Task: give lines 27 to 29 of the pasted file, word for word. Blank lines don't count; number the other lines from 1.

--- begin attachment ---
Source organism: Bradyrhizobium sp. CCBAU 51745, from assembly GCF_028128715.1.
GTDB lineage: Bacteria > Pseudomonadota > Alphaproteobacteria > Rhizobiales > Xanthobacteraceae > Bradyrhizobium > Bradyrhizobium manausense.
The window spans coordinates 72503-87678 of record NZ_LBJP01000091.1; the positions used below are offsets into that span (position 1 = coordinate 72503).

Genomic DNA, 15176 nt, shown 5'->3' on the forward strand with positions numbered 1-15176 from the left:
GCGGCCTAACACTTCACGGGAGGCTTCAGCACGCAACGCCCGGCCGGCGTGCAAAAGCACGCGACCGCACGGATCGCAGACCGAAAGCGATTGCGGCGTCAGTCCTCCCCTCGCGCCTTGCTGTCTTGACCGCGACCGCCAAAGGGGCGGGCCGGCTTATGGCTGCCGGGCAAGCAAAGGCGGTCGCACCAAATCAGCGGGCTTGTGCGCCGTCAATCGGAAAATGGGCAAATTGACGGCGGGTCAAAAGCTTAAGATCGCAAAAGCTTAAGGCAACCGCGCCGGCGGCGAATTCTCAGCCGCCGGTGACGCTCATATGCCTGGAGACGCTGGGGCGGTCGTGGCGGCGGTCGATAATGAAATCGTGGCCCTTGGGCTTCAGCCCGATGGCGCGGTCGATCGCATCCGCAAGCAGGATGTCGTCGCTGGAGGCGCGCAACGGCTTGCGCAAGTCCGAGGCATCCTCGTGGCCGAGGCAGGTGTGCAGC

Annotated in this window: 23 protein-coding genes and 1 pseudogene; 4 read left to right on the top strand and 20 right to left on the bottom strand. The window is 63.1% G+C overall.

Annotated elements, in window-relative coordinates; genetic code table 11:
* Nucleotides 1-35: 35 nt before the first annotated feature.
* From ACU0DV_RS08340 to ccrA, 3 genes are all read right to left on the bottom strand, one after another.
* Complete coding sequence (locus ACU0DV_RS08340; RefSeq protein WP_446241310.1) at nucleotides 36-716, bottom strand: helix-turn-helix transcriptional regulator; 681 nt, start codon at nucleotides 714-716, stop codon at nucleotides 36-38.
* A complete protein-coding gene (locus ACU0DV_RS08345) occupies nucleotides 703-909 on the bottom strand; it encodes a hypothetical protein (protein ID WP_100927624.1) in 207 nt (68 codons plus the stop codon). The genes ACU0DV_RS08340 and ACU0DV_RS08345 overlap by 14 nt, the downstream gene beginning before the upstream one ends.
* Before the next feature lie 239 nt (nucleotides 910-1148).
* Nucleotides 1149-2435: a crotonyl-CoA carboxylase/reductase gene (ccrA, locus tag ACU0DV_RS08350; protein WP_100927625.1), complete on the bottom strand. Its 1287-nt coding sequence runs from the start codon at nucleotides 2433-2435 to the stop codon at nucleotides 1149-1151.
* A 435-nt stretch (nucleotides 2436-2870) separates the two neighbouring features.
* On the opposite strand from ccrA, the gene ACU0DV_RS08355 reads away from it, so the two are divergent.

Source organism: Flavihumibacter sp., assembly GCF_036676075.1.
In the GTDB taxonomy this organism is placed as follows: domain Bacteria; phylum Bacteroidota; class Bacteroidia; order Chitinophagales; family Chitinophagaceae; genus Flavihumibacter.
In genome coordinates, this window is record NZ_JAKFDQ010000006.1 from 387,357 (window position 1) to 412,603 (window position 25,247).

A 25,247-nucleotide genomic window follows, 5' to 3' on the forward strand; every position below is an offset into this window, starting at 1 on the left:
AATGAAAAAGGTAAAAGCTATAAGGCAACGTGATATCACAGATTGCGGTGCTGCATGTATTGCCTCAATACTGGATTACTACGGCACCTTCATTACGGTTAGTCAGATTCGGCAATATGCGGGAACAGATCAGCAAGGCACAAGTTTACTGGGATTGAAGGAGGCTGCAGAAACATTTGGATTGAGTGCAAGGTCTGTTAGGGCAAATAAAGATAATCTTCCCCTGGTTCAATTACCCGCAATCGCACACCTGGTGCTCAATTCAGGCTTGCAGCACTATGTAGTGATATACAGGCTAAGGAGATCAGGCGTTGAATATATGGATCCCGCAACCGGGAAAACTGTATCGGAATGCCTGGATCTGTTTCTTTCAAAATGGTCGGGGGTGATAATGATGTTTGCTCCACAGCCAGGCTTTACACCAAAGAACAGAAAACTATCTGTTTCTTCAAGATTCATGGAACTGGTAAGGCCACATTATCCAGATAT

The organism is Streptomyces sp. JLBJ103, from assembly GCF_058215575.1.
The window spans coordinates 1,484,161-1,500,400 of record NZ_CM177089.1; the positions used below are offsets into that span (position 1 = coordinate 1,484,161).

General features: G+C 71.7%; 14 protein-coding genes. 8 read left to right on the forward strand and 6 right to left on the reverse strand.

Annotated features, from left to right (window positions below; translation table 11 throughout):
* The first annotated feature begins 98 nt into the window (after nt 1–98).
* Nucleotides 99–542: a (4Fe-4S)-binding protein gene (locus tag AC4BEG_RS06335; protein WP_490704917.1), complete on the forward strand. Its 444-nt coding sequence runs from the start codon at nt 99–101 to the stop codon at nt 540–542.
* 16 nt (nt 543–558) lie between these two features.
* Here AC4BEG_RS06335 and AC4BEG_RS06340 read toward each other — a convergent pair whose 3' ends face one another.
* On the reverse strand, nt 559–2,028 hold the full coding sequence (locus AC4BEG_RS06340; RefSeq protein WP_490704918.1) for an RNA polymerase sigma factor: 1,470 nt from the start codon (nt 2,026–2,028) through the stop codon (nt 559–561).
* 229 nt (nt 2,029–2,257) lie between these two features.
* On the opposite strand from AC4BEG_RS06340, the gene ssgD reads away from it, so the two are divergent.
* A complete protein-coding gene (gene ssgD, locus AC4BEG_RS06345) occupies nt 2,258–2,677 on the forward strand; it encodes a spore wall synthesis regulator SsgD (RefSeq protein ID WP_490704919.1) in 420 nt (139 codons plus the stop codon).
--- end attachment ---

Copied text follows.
* 16 nt (nt 543–558) lie between these two features.
* Here AC4BEG_RS06335 and AC4BEG_RS06340 read toward each other — a convergent pair whose 3' ends face one another.
* On the reverse strand, nt 559–2,028 hold the full coding sequence (locus AC4BEG_RS06340; RefSeq protein WP_490704918.1) for an RNA polymerase sigma factor: 1,470 nt from the start codon (nt 2,026–2,028) through the stop codon (nt 559–561).